There was a really good discussion going on over at A Practical Wedding today about whether a wedding could shape a marriage. I believe that it can, due to the fact that depending upon the situation it can cause you and your intended spouse to come together as you make critical decisions about a wedding that will in turn, teach you both how to make decisions that you will need to make as a new family.
The comment thread that ensued was chock full of good thoughts as usual but as comment sections are wont to do, it turned into a discussion about traditions. Meg, who is the blog author, mentioned that it may be offensive to the Jewish community if non-Jews use a chuppah (a canopy that symbolizes the home that the couple will build together) in a wedding ceremony. I then commented how I felt the same way about the jumping the broom tradition that slaves used to signify that they had gotten married.
This is what I said:
It’s interesting that you would write about about the chuppah and it’s good to know that it could potentially offend members of the Jewish community. I guess I kind of feel the same way about the tradition of “jumping the broom” that is used in many African American wedding ceremonies. On some of the wedding boards I frequent, I have seen non-blacks incorporating it into their ceremonies. And while on the surface it IS a good thing, it’s bothersome in a way too that goes into my soul. I am the descendant of slaves, and as such jumping the broom was sometimes the only tangible symbol of marriage that they had and even that could be destroyed with the stroke of a pen if one spouse was sold away. And so I seek to honor those before me, who wanted to marry and couldn’t. And with the state of black marriage/family being what it is today anyway, the tradition takes on even more meaning, at least to me personally.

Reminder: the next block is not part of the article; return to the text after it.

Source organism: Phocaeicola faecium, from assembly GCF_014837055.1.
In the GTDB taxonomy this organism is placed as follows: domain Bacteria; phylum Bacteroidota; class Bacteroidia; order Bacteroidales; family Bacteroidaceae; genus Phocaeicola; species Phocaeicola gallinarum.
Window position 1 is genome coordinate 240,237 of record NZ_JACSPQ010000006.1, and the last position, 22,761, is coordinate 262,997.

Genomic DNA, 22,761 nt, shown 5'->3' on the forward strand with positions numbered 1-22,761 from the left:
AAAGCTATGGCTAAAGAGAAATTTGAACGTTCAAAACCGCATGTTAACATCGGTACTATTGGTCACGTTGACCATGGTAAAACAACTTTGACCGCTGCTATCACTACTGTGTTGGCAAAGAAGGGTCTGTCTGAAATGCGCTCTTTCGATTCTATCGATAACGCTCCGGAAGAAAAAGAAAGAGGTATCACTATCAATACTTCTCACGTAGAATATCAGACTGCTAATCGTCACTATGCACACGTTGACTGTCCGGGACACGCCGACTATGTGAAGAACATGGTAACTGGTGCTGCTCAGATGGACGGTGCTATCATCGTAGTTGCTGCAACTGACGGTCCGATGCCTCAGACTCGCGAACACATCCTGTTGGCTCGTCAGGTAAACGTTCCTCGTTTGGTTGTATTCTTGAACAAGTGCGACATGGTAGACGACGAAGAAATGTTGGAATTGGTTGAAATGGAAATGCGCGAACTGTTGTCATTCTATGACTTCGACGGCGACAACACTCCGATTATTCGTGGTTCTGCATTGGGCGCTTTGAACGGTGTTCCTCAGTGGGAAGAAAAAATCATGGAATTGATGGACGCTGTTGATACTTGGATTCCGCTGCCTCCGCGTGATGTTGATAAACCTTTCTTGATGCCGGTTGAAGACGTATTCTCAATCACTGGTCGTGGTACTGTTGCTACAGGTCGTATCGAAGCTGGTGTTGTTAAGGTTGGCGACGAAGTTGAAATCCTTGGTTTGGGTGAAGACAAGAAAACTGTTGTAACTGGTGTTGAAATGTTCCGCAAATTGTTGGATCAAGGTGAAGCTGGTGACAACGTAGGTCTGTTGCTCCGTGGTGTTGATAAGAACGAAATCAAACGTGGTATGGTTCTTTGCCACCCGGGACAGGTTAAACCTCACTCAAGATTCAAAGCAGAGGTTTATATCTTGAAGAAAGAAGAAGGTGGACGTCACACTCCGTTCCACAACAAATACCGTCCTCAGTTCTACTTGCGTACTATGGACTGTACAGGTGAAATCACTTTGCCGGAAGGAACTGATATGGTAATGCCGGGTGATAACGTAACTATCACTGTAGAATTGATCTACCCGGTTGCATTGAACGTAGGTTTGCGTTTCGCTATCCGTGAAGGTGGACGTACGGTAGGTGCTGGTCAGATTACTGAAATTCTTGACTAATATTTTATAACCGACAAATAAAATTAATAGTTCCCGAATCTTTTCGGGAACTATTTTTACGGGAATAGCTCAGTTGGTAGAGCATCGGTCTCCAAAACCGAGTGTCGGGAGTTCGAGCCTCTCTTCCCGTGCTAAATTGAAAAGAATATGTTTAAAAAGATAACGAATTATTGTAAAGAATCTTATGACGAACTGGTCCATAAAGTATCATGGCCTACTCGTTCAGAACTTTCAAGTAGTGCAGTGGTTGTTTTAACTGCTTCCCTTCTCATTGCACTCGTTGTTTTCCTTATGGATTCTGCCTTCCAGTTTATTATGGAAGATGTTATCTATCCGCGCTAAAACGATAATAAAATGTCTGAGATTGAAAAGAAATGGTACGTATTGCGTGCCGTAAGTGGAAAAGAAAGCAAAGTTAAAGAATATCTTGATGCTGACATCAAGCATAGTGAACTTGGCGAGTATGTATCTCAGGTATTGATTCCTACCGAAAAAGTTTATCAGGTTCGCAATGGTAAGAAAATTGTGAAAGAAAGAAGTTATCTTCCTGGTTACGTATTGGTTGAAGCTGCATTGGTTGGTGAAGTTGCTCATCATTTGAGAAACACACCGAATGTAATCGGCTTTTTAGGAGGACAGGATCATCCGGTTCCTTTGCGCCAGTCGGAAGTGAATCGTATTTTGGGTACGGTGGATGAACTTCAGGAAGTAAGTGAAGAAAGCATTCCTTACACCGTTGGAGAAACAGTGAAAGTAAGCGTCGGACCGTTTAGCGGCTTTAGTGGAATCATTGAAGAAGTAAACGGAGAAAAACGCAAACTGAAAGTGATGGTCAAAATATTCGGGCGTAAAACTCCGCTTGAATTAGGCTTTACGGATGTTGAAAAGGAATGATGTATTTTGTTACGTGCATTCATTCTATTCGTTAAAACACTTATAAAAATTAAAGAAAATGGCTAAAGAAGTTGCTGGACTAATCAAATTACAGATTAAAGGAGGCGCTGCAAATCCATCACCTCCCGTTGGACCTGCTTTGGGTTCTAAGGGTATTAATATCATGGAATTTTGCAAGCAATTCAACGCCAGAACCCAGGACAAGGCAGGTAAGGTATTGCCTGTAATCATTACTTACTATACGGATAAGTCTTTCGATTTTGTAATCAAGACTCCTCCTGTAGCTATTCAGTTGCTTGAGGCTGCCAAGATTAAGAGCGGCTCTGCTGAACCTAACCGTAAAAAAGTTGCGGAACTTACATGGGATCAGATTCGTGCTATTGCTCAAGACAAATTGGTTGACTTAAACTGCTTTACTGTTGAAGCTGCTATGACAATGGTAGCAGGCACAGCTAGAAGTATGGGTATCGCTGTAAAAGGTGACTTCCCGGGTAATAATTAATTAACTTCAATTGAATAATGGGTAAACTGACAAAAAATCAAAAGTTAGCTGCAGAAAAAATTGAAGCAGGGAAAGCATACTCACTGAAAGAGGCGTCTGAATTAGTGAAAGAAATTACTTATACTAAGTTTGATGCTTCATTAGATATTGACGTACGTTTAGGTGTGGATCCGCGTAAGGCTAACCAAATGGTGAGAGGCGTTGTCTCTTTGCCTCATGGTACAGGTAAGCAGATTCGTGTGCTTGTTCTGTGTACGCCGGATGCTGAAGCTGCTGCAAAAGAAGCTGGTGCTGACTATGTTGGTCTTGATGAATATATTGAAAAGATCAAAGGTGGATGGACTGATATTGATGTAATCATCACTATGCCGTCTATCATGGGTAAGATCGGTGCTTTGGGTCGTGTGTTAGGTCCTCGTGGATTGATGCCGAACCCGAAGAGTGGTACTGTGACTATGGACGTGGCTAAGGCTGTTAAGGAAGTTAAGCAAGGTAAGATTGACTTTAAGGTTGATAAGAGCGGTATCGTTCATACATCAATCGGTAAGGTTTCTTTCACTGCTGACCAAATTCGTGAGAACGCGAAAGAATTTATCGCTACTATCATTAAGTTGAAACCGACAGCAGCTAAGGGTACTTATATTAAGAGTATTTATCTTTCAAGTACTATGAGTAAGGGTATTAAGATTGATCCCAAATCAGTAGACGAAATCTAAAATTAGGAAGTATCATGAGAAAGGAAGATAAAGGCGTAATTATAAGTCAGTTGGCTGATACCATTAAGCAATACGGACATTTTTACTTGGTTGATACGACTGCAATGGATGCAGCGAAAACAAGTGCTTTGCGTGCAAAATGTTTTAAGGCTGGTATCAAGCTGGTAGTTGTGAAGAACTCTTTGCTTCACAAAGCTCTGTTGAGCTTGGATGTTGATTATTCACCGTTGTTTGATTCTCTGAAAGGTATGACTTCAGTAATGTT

If you have read anything about jumping the broom, you should know that there are some non-black ethnic groups that have a variation of a broom jumping tradition and I fully acknowledge that black folks don’t have a lock on this, but the notion of folks just doing it because they think it’s cute and different and would make “their” wedding different does not sit well with me at all. I love the idea of a tea ceremony but I am not Chinese so I wouldn’t dream to incorporate that into our wedding. It just seems disrespectful and fraudulent.
At any rate, what kinds of traditions either cultural and familial traditions have you seen incorporated into a wedding? Did you have traditions in your wedding??